Opinion It’s no secret that the COVID-19 pandemic has put a lot of strain on a lot of brands. But that doesn’t mean that there aren’t vital lessons that those same brands can learn from the experience—lessons that can benefit them long into the future. So it’s a mistake to think that once the crisis is over, we should all dismiss this period as an anomaly. Instead, we should ask ourselves, What have we learned?
The public backlash against Wetherspoons at the start of the crisis drove home an important lesson. At a time of crisis, any business that puts people at risk by refusing to do the right thing will be made to pay for it. Like the people caught flouting social distancing, the impression given off by these businesses is that they think they’re special.
Many bricks-and-mortar businesses will have been tempted to stay open for as long as possible to maximise their profits and make the inevitable period of difficulty more manageable, but across the board, businesses closed because they knew the health of their customers and communities was much more important. And that has been remembered and appreciated. Wetherspoons now faces an uphill battle to show they really are the pub chain of the people—since it was those people they appeared to be willing to put at risk.
Other brands have pivoted really nicely. It’s not an easy thing to do. But by leaning in to the crisis once it was clear that it would not end quickly, and by embracing the unavoidable, brands pulled off some amazing work. Nike launched an entire PPE range, but even small high-street restaurants showed creativity and resilience by pivoting to home delivery or by creating recipe boxes. This shows the importance not just of creating an atmosphere of innovation within your team, but empowering that team to work on the business, as well as in it. It also shows the importance of pragmatism.
The value of communication has been plain to see throughout the crisis. The brands that have done this well have been those that were brave and that combined clarity and sympathy in their messaging. The brands that were too scared of saying the wrong thing, which is understandable, have ultimately lost out—just as Coca-Cola lost out when it cut back on its advertising and PepsiCo filled the media void. It’s a reminder to all businesses to communicate with customers, and point them towards the future if you can’t serve them well in the present. You have to be connected, to manage the communities you’re a part of. It’s really important not to hide: be with the people that matter to your business during a time of uncertainty.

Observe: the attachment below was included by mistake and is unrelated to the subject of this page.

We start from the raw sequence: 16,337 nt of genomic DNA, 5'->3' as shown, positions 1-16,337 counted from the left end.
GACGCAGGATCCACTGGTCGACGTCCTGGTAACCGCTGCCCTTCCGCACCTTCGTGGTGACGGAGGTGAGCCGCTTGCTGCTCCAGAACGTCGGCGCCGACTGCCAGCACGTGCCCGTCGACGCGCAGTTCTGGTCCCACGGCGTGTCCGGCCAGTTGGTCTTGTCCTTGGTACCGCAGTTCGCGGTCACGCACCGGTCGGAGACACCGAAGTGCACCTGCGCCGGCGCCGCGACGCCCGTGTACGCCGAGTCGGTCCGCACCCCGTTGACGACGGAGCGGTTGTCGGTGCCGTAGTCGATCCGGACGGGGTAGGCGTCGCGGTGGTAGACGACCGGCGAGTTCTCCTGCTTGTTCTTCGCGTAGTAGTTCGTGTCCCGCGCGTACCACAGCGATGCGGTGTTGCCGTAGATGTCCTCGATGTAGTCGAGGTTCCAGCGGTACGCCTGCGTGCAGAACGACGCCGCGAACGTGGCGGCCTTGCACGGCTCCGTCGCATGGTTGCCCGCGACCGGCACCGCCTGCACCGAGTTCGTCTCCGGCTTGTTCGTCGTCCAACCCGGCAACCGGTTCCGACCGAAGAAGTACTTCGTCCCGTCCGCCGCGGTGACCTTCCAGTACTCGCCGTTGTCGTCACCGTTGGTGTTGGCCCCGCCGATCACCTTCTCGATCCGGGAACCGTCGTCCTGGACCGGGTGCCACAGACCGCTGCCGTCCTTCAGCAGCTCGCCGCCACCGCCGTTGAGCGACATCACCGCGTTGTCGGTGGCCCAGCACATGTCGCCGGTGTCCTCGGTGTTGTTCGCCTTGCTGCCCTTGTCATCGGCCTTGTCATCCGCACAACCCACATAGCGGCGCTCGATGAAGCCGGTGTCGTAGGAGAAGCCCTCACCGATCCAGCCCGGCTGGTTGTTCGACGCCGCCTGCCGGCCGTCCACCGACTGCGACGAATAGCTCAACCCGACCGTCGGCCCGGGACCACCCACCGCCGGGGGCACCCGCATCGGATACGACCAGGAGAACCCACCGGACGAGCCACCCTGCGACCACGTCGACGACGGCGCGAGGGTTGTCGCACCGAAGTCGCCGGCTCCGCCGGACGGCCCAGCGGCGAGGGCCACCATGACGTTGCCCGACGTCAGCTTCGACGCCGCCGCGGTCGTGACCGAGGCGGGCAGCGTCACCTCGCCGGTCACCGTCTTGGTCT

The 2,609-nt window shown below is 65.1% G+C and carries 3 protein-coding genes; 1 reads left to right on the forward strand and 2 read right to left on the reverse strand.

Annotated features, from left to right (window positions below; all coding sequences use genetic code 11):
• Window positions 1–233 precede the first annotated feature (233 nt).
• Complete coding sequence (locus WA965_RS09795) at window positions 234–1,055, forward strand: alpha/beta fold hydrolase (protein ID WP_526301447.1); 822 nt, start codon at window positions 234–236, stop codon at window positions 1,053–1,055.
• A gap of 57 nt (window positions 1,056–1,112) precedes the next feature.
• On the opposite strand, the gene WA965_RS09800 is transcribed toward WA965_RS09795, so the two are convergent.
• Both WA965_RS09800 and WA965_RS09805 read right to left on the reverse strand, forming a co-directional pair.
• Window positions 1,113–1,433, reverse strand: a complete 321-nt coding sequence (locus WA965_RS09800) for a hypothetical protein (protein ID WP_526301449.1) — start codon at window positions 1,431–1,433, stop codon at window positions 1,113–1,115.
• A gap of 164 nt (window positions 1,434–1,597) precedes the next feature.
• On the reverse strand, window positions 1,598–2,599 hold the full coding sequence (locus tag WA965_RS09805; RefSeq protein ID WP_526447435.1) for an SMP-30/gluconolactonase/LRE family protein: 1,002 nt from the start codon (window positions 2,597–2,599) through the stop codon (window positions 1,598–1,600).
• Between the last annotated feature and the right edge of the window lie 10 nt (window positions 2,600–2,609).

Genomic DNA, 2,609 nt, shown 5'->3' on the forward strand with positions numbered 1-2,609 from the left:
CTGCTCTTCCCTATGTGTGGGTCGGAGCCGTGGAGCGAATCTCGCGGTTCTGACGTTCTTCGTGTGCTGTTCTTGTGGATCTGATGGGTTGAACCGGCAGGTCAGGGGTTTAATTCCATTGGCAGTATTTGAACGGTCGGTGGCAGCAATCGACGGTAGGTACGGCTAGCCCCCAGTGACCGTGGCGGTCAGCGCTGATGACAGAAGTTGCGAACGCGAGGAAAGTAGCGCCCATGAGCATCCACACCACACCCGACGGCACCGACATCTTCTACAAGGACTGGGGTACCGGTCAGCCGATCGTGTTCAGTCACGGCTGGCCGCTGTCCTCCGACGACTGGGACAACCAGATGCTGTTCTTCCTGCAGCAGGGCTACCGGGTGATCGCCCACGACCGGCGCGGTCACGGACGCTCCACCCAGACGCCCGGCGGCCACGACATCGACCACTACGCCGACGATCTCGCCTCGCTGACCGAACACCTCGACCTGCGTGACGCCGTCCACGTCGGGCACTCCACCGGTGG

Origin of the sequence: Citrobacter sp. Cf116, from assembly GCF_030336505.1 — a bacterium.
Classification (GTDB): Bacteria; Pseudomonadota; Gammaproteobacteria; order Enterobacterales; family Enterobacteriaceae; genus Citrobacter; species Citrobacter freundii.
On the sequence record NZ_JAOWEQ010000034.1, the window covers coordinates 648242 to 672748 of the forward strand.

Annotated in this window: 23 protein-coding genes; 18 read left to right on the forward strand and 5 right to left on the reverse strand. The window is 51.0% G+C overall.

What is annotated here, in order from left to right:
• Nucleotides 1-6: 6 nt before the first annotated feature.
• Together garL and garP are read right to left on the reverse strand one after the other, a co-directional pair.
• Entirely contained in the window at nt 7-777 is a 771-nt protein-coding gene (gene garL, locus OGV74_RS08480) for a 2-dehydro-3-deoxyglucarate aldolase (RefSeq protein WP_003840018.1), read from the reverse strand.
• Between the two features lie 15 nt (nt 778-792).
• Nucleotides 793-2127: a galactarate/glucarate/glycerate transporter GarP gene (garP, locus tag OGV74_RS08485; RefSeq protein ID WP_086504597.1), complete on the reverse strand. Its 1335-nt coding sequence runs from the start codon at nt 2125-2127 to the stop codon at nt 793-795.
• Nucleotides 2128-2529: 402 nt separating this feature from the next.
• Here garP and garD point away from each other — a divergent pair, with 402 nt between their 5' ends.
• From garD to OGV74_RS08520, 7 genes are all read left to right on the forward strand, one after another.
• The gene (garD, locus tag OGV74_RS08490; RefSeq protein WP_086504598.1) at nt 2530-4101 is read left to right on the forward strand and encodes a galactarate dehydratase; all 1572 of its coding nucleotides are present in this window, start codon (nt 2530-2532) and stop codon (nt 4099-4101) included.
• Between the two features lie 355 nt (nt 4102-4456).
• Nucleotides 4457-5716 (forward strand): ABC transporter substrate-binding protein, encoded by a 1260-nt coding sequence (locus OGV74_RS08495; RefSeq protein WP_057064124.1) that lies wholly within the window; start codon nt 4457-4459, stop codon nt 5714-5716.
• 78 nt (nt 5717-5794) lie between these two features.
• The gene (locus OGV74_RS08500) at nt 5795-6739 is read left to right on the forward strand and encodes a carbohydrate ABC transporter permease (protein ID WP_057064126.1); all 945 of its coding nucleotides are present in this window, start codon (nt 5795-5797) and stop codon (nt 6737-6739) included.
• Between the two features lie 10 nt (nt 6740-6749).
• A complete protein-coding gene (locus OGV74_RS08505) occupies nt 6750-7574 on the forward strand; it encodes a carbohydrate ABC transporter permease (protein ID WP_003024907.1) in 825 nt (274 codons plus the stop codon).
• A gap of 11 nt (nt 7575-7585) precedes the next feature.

In the travel space, companies really had the rug pulled out from beneath them. But they didn’t panic. American-Airlines and EasyJet, through INK, showed their resilience by innovating digitally, and putting out inspiration and informational content that got people excited about travel in the future, even if they were unable to travel now. They crowdsourced ideas from the public and gathered together human stories about local areas. They didn’t ram sales down the throats of their audiences, but ensured they would be front of mind when the travel ban is lifted. So there is often a way. If an airline or travel company can survive at a time when there’s a blanket ban on travel, then solutions to problems that on the surface appear to be unsolvable might just exist.
The crisis has proved the importance of culture. Yes, it has been a buzzword in recent years. But now its value is clear to see. Though many businesses have invested a lot of time in culture since the lockdown began—we do weekly one-to-ones, send ‘care packages’ to team members and run weekly virtual activities, for example—the benefit you get from this unsurprisingly pales in comparison to the benefit that came from investing in culture over a long period before the crisis. Put simply, businesses with strong cultures have more trust, better collaboration and higher levels of motivation. These things are essential at a time like this.
In business, you win or you learn. It’s a choice to see things this way. Many business leaders will feel they’ve ‘lost’ from this crisis, but that’s only one way of looking at it. There are valuable lessons we can take from this experience. And if you do take those lessons on board, not only will you be stronger if you find yourself in choppy waters, but you’ll be more effective when it’s plain sailing as well.
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